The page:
Area Attractions and Activities
Berkeley Plantation: Berkeley is the most historic plantation on the James River. Visit the site of the first official Thanksgiving (1619), as well as the birthplace of Benjamin Harrison and President William Henry Harrison, our 9th president. Taps was composed here (1862) at the Civil War headquarters of General McClellan. Enjoy the 1726 mansion, an architectural gem with exceptional antiques. Five terraces of restored boxwood and flowered gardens offer breathtaking vistas of the James River. Costumed guides, museum and gift shop.
Edgewood Plantation: Its rich, fascinating history creates images of romance, intrigue and antebellum splendor. An exquisite 7,000 square foot example of Carpenter's Gothic architecture, Edgewood was once a part of Berkeley Plantation, the ancestral home of U.S. Presidents William Henry and Benjamin Harrison, a signer of the Declaration of Independence.
Throughout its dramatic history, it has served as a church, post office, telephone exchange, restaurant, nursing home and a signal post for the Confederates to spy on McLellan's Army. Dating circa 1849, this is a National & State regulated landmark.
Situated along the oldest Highway in the U.S., Edgewood's third floor was used during the Civil War as a lookout post for Confederate generals when they were camped at nearby Berkeley Plantation. The estate also includes the 1725 Benjamin Harris Grist Mill, which ground corn for both the Union and Confederate armies. On June 15, 1862, Confederate General J.E.B. Stuart stopped at Edgewood for coffee on his way to Richmond to warn General Robert E. Lee of the Union Army's strength.
Sherwood Forest Plantation: Home of President John Tyler, 10th President of the United States. It has remained the home of generations of Tylers and is currently the home to President Tyler's grandson, Harrison Ruffin Tyler, and his family.
President Tyler brought his bride, Julia Gardiner Tyler, of Gardiner's Island, New York, to Sherwood Forest. She brought magnificent furnishings and objects of art to the house, which remain there today, and she added a ballroom, which made it the longest frame house in America-301 feet.
Twenty-seven-acre original grounds by A.J. Downing contain 89 varieties of trees, one of America's oldest gingko trees and poet's laurel planted by Thomas Jefferson. One of America's most complete plantation grounds. National Historic Landmark.
Shirley Plantation: Now this is a plantation. What does Shirley Plantation have to offer that no other plantation can? We tell the story of the Hill-Carter family, eye witnesses to eleven generations of American history. To this day, the eleventh generation continues to own, operate, and work this grand southern plantation.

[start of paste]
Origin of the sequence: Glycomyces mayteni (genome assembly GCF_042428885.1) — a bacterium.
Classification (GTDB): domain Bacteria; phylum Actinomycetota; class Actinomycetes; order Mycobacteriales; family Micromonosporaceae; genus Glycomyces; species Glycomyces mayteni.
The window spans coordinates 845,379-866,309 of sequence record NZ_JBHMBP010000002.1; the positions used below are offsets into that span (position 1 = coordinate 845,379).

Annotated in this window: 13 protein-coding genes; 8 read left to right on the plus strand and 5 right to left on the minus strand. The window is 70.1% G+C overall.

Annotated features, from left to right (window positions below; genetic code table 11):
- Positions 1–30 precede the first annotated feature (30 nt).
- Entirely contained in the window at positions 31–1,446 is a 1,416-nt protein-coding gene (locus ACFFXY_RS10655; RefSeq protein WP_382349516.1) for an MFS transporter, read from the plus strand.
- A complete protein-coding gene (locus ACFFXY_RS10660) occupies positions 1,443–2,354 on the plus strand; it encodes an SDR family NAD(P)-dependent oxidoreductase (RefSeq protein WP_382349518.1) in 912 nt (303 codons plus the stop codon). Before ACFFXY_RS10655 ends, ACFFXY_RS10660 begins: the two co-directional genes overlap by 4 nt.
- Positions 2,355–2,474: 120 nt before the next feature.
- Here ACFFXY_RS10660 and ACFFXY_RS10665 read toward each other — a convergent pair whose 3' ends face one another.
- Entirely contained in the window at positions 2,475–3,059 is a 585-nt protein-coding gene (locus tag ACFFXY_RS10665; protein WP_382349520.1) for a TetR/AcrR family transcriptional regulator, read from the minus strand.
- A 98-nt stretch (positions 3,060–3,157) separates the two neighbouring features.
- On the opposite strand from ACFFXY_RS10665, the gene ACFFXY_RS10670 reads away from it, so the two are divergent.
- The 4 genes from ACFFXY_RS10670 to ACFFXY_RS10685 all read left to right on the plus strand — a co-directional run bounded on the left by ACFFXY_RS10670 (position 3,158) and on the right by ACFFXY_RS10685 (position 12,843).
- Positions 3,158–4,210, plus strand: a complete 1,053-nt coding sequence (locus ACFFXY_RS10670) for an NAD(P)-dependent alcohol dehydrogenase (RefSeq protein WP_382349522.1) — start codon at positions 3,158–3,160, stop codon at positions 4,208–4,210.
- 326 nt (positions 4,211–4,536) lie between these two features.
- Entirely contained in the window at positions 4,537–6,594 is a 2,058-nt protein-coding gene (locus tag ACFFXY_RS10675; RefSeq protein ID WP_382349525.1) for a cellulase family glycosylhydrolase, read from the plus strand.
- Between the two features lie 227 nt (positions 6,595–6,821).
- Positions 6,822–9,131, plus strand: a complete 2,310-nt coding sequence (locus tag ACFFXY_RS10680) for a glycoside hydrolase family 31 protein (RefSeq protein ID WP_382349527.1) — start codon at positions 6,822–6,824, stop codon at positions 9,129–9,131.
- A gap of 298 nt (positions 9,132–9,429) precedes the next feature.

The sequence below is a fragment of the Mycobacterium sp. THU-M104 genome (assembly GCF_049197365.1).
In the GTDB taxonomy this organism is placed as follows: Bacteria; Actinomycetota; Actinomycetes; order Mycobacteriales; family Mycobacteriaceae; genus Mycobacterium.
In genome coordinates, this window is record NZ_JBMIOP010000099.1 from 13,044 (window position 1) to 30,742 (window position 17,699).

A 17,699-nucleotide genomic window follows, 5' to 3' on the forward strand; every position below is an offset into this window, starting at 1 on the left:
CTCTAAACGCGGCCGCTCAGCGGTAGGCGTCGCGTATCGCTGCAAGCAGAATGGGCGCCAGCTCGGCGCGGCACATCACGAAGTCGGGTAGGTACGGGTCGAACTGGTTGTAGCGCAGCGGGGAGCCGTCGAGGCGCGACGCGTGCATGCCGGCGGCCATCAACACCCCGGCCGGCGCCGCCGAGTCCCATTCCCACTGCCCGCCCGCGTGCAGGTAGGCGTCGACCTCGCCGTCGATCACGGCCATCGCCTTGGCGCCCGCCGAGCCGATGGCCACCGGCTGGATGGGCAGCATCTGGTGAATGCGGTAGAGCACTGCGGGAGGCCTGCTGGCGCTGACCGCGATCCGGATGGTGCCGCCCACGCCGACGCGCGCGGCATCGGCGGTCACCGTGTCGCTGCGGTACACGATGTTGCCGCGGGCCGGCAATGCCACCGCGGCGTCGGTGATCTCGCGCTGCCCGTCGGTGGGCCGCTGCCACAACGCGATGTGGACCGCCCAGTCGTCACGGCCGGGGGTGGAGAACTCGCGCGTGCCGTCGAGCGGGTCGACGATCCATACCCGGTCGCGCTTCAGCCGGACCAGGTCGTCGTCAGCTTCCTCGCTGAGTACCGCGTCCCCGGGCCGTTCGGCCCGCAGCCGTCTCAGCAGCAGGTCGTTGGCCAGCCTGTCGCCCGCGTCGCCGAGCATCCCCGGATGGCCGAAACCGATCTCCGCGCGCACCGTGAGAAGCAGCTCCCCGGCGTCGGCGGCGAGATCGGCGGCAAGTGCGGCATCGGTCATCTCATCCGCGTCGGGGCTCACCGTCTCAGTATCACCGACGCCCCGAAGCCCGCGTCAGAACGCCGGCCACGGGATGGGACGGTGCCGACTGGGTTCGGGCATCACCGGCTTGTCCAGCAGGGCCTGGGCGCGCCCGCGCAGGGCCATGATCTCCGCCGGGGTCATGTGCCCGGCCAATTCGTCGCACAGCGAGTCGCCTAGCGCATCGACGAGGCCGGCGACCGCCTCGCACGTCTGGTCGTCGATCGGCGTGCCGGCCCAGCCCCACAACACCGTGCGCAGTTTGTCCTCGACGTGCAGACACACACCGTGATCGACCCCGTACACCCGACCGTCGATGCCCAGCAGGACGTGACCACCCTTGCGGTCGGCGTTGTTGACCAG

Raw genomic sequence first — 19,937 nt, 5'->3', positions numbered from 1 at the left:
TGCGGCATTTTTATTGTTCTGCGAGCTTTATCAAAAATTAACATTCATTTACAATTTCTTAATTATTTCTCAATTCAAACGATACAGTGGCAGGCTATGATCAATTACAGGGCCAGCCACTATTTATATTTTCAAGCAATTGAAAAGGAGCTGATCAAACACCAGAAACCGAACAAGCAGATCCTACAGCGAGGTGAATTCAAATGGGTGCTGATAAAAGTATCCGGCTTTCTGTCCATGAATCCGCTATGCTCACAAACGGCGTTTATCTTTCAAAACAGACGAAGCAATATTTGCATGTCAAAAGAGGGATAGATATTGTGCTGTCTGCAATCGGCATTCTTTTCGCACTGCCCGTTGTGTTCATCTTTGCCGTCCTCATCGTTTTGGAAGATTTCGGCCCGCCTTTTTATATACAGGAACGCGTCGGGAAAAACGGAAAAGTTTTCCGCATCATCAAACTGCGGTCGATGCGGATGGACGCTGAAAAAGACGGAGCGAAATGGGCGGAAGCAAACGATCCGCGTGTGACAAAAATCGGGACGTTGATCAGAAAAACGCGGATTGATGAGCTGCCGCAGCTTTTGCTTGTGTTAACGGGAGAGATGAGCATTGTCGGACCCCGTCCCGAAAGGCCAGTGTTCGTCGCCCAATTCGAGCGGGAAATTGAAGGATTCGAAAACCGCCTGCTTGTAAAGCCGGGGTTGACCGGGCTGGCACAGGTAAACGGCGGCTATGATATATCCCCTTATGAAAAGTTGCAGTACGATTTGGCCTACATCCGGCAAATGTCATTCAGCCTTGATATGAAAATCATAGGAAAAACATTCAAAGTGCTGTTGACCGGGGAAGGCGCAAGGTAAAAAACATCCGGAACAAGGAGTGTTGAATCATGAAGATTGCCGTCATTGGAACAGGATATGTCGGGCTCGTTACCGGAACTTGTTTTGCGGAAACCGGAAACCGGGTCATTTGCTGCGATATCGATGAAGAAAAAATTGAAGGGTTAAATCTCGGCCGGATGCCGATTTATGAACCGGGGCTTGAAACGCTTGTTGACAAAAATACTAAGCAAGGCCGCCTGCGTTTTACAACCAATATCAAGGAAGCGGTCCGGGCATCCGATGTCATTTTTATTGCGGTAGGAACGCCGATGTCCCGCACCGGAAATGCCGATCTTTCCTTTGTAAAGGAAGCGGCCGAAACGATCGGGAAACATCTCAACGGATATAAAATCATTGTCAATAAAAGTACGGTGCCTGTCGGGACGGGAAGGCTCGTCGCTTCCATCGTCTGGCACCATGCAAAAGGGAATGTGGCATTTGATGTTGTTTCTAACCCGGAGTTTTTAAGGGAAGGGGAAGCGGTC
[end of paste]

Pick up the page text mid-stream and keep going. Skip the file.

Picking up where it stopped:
Shirley Plantation is Virginia’s first plantation (1613) and one of the first economic engines of the new world. The chronicle of Shirley Plantation best exemplifies the period in our nation’s history between the settlement at Jamestown in 1607 and the movement towards American independence from Britain in 1776. The guided tour of the Great House features original family furnishings, silver, portraits, and hand-carved woodwork. Gardens and eight original Colonial outbuildings are included on the self-guided grounds tour.
Today, Shirley continues to be a working plantation, a private family home, a growing business, a National Historic Landmark and a direct link between the past and the present.
Piney Grove at Southall’s Plantation: Over three centuries ago Furneau Southall established his three-hundred acre plantation on the very spot that the Chickahominy Indians had resided on in the years before the westward expansion of the English settlement at Jamestown. The flowing waters of Piney Springs have made this a desirable habitation for centuries. The original log portion of Piney Grove was built about 1790 when this was one of the many seats of Virginia’s prominent Southall family. Today Piney Grove is the best preserved example of Early Log Architecture in Tidewater Virginia.
Today the grounds also include three interpretive displays. The Welcome Dependency at the parking area includes the exhibits "Piney Grove and its Owner" and "Four Centuries of Native American History in Charles City County." The Arbor includes the exhibit "Dower Quarter as Artifact" which focuses on slave quarters as artifacts of the antebellum South. The Nature Trail includes an exhibit about Piney Springs and Rippons Run and their role as part of the Chesapeake Bay region. The gardens and grounds also include numerous other interpretive plaques that reveal the history of the property, the local community, and the entire James River Plantation Country.
North Bend Plantation: North Bend Plantation was built in 1801 by John Minge in historic Charles City County for his wife Sarah Harrison, the sister of William Henry Harrison, the ninth president of the United States. The current owner, George F. Copland, is a descendant of William Henry and Sarah Harrison.
In 1864, thirty thousand Federal troops camped in the area of North Bend causing the owner, Thomas Wilcox, to leave for Belle Air Plantation. Mr. Wilcox never returned. Union General Phillip Sheridan headquartered at North Bend while his troops built a pontoon bridge across the James River. The desk used by General Sheridan remains at North Bend today.
North Bend Plantation is considered the best preserved and purest expression of the academic Greek Revival Style in Charles City County, Virginia.
North Bend is a spacious 6,000 square foot Virginia Historic Landmark and National Register featuring original antiques, rare books, old dolls and a rich Civil War history.